CITIZEN oversight of local police is essential. However, establishing an independent civilian review board to oversee discipline of Baltimore police officers is not.
Independent civilian review boards have merit in some cities where they help restore the public's willingness to file complaints once police officials have demonstrated that they are unable or unwilling to discipline officers.
This is not the case in Baltimore. The vast majority of police officers are committed to protecting individual rights, adhering to law and policy and providing a high degree of service. Of course, there's room for improvement, but a civilian review board is the wrong approach.
There is a high degree of myth and hype surrounding civilian review boards; they are not the panacea some people claim. Some anecdotal evidence suggests such boards may improve communication between citizens and police, but just as much evidence suggests review boards may drive a wedge between the two.
There is no concrete, objective study that correlates independent civilian review boards with reductions in abuse of authority by officers or reductions in the use of excessive force. Claims that such boards speed investigations, improve public confidence over the long term and improve respect for police are equally without basis.
Some people believe the current Complaint Review Board lacks a high public profile, and even Mayor Kurt L. Schmoke cited that as a reason to adopt a civilian review board.
But a high-profile board can become a political tool more interested in satisfying public outrage than dealing fairly with police misconduct. Such problems have crippled the effectiveness of civilian review boards in other cities.
There are other problems. The boards can be costly and their decisions can be used against a city in a civil suit.
Recently, Del. Kenneth Montague Jr., was quoted as saying the "police will always protect their own." Such a statement has no merit.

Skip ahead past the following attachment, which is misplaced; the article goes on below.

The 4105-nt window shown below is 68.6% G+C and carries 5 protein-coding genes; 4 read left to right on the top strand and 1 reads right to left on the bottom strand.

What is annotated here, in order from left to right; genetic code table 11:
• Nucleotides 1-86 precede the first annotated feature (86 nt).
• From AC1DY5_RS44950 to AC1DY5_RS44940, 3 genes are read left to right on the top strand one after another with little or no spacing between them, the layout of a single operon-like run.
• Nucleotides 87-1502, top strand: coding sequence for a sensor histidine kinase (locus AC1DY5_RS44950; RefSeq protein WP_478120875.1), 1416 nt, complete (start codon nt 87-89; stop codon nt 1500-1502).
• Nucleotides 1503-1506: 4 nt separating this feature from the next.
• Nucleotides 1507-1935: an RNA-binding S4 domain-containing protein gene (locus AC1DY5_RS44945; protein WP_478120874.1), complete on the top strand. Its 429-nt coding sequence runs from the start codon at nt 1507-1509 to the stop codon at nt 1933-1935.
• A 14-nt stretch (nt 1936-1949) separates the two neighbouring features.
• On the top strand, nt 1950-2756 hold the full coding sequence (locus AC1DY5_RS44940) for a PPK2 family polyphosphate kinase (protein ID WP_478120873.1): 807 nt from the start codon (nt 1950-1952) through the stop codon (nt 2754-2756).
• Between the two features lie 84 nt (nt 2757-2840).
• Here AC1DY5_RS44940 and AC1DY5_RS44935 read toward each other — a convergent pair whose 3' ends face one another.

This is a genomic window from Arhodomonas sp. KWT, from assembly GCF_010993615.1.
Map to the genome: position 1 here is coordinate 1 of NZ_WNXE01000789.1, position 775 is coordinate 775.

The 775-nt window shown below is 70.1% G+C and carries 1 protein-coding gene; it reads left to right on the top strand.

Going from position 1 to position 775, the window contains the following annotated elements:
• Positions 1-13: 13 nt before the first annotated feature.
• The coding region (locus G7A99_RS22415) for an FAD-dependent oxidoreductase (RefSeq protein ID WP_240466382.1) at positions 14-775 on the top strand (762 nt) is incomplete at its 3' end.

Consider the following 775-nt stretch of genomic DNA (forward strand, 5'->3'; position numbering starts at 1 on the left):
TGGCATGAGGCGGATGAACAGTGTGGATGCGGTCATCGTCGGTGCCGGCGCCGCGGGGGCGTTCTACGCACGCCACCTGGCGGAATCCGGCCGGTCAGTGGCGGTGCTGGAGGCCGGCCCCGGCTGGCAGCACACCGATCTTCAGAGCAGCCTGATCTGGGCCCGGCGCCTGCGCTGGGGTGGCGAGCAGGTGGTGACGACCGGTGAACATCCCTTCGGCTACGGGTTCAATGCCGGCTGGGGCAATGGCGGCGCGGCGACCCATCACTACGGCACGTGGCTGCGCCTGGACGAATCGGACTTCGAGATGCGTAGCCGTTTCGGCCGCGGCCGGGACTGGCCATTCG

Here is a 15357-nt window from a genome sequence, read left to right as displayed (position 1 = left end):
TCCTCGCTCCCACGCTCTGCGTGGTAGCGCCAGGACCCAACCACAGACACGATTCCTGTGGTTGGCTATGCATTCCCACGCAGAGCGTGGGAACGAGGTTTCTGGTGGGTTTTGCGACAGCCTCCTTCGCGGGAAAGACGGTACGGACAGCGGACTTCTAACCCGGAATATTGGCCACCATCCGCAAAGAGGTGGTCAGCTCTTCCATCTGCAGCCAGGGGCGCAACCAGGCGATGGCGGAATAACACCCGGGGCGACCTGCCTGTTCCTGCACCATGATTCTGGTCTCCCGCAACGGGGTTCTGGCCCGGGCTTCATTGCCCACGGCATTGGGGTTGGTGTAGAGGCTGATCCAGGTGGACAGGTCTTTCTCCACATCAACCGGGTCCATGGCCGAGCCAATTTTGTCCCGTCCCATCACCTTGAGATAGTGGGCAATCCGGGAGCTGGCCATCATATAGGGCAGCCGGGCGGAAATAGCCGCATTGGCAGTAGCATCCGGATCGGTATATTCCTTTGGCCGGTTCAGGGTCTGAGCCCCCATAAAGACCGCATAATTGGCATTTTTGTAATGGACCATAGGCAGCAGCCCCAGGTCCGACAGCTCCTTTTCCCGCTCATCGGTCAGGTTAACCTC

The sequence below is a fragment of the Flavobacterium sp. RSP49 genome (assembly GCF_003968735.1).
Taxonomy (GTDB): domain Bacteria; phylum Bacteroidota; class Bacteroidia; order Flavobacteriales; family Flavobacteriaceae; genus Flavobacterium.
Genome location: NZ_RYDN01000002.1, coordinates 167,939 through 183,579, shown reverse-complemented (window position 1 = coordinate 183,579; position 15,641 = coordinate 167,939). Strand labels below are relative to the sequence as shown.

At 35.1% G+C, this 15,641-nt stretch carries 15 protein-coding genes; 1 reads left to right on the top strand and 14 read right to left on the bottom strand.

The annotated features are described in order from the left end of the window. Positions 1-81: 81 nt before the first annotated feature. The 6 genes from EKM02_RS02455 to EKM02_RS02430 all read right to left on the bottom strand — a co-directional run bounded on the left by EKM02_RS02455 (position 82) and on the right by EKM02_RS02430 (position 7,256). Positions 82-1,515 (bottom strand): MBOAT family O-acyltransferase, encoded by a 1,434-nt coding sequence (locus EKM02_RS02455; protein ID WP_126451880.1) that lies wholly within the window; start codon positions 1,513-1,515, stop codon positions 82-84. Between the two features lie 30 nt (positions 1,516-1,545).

Police officers in Baltimore and its surrounding jurisdictions are subject to harsher discipline and more oversight than almost any other profession.
Officers' reputations -- and, in fact, their careers -- can be destroyed by a single allegation.
The move toward a civilian review board in Baltimore is based, in great part, on exceptional incidents, resulting in gross generalizations.
No one has studied the number of encounters in which Baltimore police officers could have applied lethal force but chose other alternatives. For every act of abuse or excessive force, there are hundreds of situations faced by police officers where the use of force is appropriate and legal, but resisted.
There are many steps that could and should be taken before lawmakers in Annapolis permit the establishment of an independent civilian review board, including improving the current Complaint Review Board or establishing a citizens advisory panel on police discipline to advise the commissioner and his internal affairs unit. The advisory panel should get public input on reforming the complaint and internal affairs process.
There are other alternatives that warrant consideration. If all else fails and a broad-based breakdown between the police and the public can be substantiated, an independent civilian review board may be viable.
Sheldon F. Greenberg, Ph.D., is chairman of the Department of Interdisciplinary Programs and director of the Police Executive Leadership Program in the School of Continuing Studies at Johns Hopkins University.